A Guide To Hip Injuries And Lower Extremity Ramifications In Female Athletes

Start Page: 72
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Author(s): 
John F. Connors, DPM, and Ana J. Sanz, DPM

   Iliotibial band syndrome. This is a fascia strip that passes down the lateral aspect of the thigh from the crest of the ilium and inserts into the lateral tibial condyle. As the knee flexes and extends during running, this band repeatedly rubs over the lateral femoral condyle. This causes inflammation and pain. There is direct correlation between hip abductor (gluteus medius) weakness and iliotibial band syndrome.

Essential Insights On Fractures

   Stress fractures. When a stress fracture of the hip occurs in females, one must consider contributing factors such as hormone levels, bone density, diet, the patient’s training program and biomechanical abnormalities. (See “Key Points To Consider When Assessing Female Athletes” below.)

   Stress fractures in the pelvis account for 1 to 5 percent of all stress fractures that occur as a result of running. Within the pelvis, stress fractures occur most often in the inferior pubic ramus medially close to the pubic symphysis. Studies have shown that the differences in gait between men and women may account for the increase in tension in the pubic rami. The female runner relies on hip extension forces more than the male runner. This leads to more stress on the area, thus increasing the likelihood of a stress fracture.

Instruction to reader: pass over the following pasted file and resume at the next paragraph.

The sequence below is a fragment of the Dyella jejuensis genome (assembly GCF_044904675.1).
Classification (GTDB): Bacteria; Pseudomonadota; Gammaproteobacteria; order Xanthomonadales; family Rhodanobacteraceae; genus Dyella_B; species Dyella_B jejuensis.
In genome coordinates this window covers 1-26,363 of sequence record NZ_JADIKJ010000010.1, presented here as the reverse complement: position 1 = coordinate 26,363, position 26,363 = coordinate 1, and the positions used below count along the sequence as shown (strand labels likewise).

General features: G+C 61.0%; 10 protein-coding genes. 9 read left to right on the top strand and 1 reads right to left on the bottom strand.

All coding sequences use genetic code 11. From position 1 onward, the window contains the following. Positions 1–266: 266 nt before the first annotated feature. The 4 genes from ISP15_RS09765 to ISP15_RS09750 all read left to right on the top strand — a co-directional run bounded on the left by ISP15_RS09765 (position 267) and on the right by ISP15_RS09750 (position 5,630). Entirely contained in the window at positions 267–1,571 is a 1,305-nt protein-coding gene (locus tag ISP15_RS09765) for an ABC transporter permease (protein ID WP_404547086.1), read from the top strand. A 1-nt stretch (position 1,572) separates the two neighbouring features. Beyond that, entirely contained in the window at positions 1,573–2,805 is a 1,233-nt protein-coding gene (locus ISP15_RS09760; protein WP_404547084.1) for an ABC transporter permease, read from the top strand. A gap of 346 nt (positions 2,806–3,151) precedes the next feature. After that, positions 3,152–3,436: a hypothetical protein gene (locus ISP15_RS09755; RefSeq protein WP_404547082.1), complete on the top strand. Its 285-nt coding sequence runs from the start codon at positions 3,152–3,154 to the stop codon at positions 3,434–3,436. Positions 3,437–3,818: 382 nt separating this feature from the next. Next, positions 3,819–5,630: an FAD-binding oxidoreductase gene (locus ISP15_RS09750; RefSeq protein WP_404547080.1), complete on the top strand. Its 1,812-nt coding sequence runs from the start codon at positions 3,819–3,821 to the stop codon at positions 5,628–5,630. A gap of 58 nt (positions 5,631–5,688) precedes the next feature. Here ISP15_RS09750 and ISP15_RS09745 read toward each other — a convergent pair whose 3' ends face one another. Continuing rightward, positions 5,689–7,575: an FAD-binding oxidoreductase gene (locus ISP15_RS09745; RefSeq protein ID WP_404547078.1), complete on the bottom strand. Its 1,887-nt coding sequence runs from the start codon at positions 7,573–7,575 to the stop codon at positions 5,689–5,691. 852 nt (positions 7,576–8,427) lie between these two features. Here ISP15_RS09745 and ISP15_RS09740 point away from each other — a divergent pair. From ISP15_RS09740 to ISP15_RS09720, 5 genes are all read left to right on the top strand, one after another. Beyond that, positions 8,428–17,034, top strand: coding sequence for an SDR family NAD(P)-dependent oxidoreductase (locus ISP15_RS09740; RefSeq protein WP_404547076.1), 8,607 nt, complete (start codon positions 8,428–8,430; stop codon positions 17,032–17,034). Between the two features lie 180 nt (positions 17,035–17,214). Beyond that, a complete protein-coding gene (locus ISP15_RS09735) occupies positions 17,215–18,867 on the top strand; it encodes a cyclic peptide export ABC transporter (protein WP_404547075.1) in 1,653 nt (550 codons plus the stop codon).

Sacral stress fractures. In runners, sacral stress fractures are believed to be the result of cyclic loading of the sacrum. One should consider sacral stress fractures if the female athlete complains of low back pain or pain radiating into the buttocks or groin, or down the leg.

   Femoral neck stress fractures. During running, loads on the femoral head can exceed three to five times the body weight. During prolonged or repetitive activity, the hip musculature becomes weakened and fatigued, and can no longer provide a protective shock absorbing effect. This leads to increased stress on the femoral neck. There are two types of femoral neck stress fractures: compression and tension. A compression stress fracture occurs on the inferiomedial aspect of the femoral neck and is considered stable. These fractures heal with conservative treatment.

   A tension femoral neck stress fracture occurs on the superolateral aspect of the neck and is at increased risk for fracture displacement. These fractures require internal fixation.

In Conclusion

   To prevent injuries about the hip and pelvis from becoming chronic, it is important to facilitate a precise and early diagnosis. Ensuring appropriate referrals is key. For example, it is imperative to obtain a MRI on the female athlete’s hip if she presents with “vague hip pain.”

   Institution of a core strengthening program is very important. The prevention of lower extremity injuries may involve strengthening the pelvis and dealing with any biomechanical imbalances in the foot, ankle and leg.

Dr. Connors and Dr. Sanz have a sports medicine practice with offices in New York City and in Little Silver, N.J.

Dr. Richie is an Adjunct Associate Professor in the Department of Applied Biomechanics at the California School of Podiatric Medicine at Samuel Merritt College. He is a Fellow of the American Academy of Podiatric Sports Medicine.




References:

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2. Key J, Johnson D, Jarvis G, Ponsonby D. Hip, pelvis and low back injuries. In: Subotnick SI (ed.): Sports medicine of the lower extremity. WB Saunders, Philadelphia, 1989: 311-320.
3. Bogdan R. Biomechanical principles of running injuries. In: Valmassy RL (ed.): Clinical biomechanics of the lower extremity. Mosby, St. Louis, 1996:113-130.
4. Margo K, Drezner J, Motzkin D. Evaluation and management of hip pain; an algorithmic approach. J Fam Pract 2003; 52(8):607-617.
5. Fredericson M, Cookingham CL, Chaudhari AM, Dowdell BC, Oeestreicher N, Sahrmann SA. Hip abductor weakness in distance runners with iliotibial band syndrome. Clin J Sports Med 2000 Jul;10(3):169-75.



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